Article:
The young grandson of a lobster-man was just starting out in the business and came up with the idea of marketing it under its local name. In the Maine dialect ‘picked’ is broken into two syllables, so that it is pronounced something along the lines of pick-ed, or peek-e. Hence ‘peeky-toe’. Mr Mitchell then went one step further. He convinced a number of important and influential chefs that the mundane Atlantic rock crab was really the famous ‘peekytoe’ and that it was far superior to other, better known varieties. The chefs took the bait, and a new culinary craze was born. In truth Atlantic crab really is a tasty little creature. The meat has a delicate, sweet flavor that is best used in simple preparations where it will not be overpowered by other flavors. In Maine, it is popular to mix it with a bit of mayonnaise and stuff it into a hot-dog bun, in a way very similar to the lobster-roll. It is also very popular in salads. Because the crab itself is too delicate to be shipped live, its meat is cooked and picked prior to shipping. Until 1998, when new federal regulations concerning the its preparation went into effect, there was an entire cottage industry that revolved around it. Fishermen would bring home crabs that had gotten into their traps, and give them to their wives, sisters and daughters who cooked, picked, packaged and prepared them for sale. Under the new regulations, these preparations could no longer be done inside of the home. The work had to be done in separate premises meeting specific federal requirements. Many of the home-based businesses closed up shop, and much of the cooking and picking is now done in large-scale factories. A few of the home-based shops have managed to survive however, and the quality of their product is considered far superior to that produced by the factories. They follow time-honored cooking and picking practices that have been handed down from mother to daughter. According to those practices, the crabs used have to be absolutely fresh. Ideally, they should come straight off the boat. As soon as they arrive, they are cooked for around thirty minutes. They then go from the cooking-pot on to the worktable, where they are cooled down with ice-water. The ice water helps to loosen them from their shells, making picking easier. The pickers then take them apart, being careful to remove every last piece of meat. Expert pickers are able to do this without pieces of shell getting into the finished product. The meat is then packaged and quickly shipped to waiting buyers. Because of its freshness, lack of annoying shell-bits, and overall quality, meat that is produced and packaged by small shops is in great demand.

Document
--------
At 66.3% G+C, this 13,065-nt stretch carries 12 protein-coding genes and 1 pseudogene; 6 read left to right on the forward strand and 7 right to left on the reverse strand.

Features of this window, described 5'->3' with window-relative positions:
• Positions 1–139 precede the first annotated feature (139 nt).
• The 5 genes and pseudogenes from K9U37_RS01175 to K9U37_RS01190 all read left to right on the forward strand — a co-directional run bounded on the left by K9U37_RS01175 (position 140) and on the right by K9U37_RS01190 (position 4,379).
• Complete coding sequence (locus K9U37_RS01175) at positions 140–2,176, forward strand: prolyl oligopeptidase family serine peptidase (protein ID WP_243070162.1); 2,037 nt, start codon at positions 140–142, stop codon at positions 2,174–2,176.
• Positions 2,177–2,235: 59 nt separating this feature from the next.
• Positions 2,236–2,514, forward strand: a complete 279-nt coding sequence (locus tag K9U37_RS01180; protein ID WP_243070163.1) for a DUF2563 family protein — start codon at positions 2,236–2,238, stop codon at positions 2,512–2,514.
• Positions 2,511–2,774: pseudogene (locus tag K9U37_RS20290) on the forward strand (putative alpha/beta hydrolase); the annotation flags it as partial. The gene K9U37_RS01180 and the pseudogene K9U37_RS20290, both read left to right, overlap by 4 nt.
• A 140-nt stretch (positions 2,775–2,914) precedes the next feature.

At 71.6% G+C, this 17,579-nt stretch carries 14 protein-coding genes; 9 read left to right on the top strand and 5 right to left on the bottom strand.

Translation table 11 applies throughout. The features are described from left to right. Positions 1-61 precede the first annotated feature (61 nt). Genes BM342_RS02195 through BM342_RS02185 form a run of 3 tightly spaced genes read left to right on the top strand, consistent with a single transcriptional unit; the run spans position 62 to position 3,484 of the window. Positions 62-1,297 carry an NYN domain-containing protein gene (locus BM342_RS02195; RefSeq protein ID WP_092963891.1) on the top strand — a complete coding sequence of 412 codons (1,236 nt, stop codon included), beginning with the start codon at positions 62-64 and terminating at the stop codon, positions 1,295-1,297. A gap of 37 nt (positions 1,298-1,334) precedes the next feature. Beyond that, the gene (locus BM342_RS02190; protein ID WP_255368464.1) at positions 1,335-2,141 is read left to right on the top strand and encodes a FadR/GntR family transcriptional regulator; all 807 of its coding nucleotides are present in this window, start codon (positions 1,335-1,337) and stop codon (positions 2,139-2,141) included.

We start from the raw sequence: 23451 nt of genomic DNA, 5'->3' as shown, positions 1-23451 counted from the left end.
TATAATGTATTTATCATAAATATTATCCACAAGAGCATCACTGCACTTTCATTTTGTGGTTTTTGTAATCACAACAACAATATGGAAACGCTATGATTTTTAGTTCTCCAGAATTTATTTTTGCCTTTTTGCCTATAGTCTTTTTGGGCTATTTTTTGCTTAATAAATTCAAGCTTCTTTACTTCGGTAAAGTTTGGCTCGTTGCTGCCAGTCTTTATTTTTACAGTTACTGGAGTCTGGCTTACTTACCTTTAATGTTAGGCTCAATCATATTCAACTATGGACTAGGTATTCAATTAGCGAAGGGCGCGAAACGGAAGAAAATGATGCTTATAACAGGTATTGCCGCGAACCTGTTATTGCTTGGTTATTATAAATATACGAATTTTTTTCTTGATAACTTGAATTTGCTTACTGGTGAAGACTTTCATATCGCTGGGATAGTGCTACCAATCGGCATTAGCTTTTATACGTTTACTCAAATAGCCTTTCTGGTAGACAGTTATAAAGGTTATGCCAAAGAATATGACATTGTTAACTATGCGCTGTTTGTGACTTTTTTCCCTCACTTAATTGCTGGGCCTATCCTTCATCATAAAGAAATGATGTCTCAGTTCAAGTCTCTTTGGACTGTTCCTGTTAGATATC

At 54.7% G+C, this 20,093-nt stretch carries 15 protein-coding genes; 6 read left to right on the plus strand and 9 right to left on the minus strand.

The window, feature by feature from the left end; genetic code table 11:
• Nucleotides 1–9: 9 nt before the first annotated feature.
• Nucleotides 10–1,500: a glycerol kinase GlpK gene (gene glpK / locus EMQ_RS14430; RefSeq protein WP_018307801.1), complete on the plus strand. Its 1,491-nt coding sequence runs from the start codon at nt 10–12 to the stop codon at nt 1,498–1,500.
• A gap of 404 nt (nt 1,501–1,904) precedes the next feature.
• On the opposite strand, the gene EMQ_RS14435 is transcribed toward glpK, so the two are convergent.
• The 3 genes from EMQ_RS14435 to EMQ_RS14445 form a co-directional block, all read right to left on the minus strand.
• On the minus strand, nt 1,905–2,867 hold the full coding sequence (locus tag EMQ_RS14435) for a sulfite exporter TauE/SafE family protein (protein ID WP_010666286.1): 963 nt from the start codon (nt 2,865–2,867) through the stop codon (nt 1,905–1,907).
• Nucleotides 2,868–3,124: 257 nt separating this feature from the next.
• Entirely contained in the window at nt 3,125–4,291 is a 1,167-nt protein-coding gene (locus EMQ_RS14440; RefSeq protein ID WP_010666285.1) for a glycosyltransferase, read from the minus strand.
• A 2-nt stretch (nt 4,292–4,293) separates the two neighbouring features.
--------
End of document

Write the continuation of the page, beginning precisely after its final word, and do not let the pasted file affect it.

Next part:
Sadly, the home-based businesses are meeting stiff competition from factories, which can produce the product faster and cheaper.
Performing at peak capacity, a skilled home-based picker can produce only about twenty pounds in a day. But the picker’s skills are not the only factor determining how much the home-based shops can produce. No matter how popular peekytoes are amongst the gourmet set, they are still largely a by-product of the lobster fishery. There are very few fishermen that go out of their way to catch them, and when the lobsters are plentiful, the peekytoe are fall by the wayside. Whether the demand for fresh, quality meat by upscale restaurants will continue is anybody’s guess. Culinary fads come and go, but so long as this one remains, there is hope for the small shops and traditional methods that have come to depend on it.